This argument takes its name from the scarecrow. The farmer builds a man out of straw to put into the farm field to frighten the birds into believing the farmer is there in the field and thus they keep their distance. Really, it is not a farmer in the field (or in the dell), but just a straw man looking a bit like a person.

Similarly, when one claims that here is a LIKELY criticism to be made; when one anticipates what negative critics will say, there is a grave danger of building a straw man, that is, a very weak argument which no serious thinking person is really likely to make, but which has the delightful feature that it allows one to flex one's intellectual muscles in destroying it.

The positive critic must be extremely careful and honest. If one is going to anticipate a likely SIGNIFICANT argument against the position, then create a SIGNIFICANT argument against the position, not an easily demolished straw man. This is a serious worry, and even among very serious, honest and bright critics straw men get built all the time. Part of the reason for this is that the critic is already (by definition of writing positive criticism) INSIDE the camp of the original author. Negative critics are often (but not always) OUTSIDE that camp. Intellectuals often have a hard time really understanding and building serious arguments OUTSIDE their own camp since these positions just often don't seem very plausible. Thus, even in seriously attempting to anticipate a critic, the positive critic will mean to build a strong argument to dispatch, but ends up with some weak straw man, that no one would REALLY put forward as a criticism to the original argument, or if put forward, would never be taken seriously by others.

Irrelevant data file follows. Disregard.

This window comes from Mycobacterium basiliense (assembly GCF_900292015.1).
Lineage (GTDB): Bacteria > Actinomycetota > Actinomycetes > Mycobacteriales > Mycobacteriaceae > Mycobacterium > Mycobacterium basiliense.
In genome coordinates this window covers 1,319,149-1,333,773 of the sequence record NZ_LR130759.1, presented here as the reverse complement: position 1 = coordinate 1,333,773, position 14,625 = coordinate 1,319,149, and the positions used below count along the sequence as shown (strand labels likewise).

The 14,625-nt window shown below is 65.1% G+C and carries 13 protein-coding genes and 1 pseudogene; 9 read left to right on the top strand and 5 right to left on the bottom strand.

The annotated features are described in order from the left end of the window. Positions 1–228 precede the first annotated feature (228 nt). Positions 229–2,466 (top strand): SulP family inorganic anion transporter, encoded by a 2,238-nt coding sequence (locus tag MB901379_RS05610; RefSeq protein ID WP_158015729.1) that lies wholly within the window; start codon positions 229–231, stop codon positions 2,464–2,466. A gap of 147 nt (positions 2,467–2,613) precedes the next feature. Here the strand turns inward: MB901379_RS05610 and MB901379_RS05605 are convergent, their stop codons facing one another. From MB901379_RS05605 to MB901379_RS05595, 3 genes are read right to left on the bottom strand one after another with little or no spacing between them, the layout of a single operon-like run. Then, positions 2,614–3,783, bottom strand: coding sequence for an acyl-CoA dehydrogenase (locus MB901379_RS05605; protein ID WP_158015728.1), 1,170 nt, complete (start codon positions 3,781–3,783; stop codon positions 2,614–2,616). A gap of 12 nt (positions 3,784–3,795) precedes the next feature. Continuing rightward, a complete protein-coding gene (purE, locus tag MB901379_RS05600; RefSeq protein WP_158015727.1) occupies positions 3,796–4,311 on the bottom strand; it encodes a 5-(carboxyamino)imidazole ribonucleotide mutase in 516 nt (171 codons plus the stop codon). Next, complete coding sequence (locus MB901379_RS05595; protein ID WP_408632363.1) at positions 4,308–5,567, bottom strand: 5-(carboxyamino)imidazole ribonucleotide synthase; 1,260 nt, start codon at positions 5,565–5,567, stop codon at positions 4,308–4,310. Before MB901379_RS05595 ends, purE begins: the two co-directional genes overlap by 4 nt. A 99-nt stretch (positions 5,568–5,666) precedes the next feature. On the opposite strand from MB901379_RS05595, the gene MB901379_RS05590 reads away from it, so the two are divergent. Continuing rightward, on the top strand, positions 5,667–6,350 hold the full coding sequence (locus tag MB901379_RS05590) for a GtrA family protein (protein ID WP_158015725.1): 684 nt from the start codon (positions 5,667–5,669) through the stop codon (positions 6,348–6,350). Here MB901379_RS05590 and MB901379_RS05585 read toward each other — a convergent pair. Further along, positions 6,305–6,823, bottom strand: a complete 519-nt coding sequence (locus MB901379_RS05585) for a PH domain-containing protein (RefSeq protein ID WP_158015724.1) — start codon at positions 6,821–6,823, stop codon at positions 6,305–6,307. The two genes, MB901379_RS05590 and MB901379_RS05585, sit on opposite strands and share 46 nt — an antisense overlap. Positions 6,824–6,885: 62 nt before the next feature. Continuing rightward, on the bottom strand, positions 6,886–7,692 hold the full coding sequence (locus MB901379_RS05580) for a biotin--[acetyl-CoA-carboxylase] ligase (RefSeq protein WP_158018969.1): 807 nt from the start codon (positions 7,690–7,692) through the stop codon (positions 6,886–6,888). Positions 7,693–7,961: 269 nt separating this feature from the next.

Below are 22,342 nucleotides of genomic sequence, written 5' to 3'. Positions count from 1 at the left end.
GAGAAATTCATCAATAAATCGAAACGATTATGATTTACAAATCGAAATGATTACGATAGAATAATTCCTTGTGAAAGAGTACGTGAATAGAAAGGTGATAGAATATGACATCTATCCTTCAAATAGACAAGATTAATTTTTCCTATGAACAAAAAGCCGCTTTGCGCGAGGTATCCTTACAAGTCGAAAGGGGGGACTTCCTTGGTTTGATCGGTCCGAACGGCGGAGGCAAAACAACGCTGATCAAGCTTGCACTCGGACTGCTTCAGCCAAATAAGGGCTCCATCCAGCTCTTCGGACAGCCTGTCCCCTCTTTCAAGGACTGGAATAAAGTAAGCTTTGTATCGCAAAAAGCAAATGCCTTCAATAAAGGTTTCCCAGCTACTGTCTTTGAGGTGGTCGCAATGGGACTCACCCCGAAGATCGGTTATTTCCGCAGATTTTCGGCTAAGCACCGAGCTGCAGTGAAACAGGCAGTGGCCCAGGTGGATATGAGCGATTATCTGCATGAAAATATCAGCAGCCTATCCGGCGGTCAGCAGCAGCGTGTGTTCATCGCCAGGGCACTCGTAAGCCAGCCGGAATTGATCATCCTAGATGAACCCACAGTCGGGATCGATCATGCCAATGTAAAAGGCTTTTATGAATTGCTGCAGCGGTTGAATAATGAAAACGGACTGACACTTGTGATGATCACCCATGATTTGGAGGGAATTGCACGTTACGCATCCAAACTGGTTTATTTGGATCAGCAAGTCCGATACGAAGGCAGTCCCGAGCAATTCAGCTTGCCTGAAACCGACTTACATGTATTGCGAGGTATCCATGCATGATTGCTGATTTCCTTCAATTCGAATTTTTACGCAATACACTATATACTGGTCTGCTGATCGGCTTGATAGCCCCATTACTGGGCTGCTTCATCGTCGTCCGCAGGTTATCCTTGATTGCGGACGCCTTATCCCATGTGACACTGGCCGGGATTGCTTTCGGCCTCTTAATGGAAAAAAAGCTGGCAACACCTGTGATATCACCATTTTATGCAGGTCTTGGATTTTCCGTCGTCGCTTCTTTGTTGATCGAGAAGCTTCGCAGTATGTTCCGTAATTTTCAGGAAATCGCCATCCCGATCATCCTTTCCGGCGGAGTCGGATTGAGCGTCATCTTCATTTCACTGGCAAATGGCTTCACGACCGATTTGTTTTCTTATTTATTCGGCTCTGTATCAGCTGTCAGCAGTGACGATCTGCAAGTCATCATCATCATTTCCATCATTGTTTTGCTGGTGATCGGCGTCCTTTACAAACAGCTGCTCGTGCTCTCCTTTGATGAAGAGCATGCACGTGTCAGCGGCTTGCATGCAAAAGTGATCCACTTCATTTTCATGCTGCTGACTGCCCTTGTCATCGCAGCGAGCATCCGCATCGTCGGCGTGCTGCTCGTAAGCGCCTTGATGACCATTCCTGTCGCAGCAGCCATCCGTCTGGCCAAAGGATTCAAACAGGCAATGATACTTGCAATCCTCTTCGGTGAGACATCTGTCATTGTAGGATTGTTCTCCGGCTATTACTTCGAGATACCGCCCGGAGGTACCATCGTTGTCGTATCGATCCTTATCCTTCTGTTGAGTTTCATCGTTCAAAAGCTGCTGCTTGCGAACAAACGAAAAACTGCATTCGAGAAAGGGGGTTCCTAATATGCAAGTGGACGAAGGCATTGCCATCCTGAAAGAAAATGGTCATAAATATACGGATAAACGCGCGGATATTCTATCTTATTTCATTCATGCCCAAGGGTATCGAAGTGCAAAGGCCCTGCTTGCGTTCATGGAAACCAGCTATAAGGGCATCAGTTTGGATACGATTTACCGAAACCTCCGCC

My case of the abortion argument is a very good one for this point. Often the two camps (the one which focuses on women's rights and the one which focuses on fetal rights) each sees the other as simply wildly and madly wrong, sort of crazy or dense beyond belief. Thus, for a POSITIVE critic to anticipate the argument from the other side, is often so hard for the positive critic that we get some very silly, nonsensical or trivial version of the other's view and not a serious argument, yet it is about the best the positive critic can do since he or she can't really understand the other school of thought at all. It happens all the time.

Thus the would-be positive critic must be careful and courageous. Don't pretend to be a critic and do the trivial, such as easy clarifications and mild strengthening. Don't pretend to be a critic and anticipate giants of criticism and then present weak straw men which one courageously, but easily, dashes.

Questions, comments, puzzles and disagreements are most welcome.

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Bob Corbett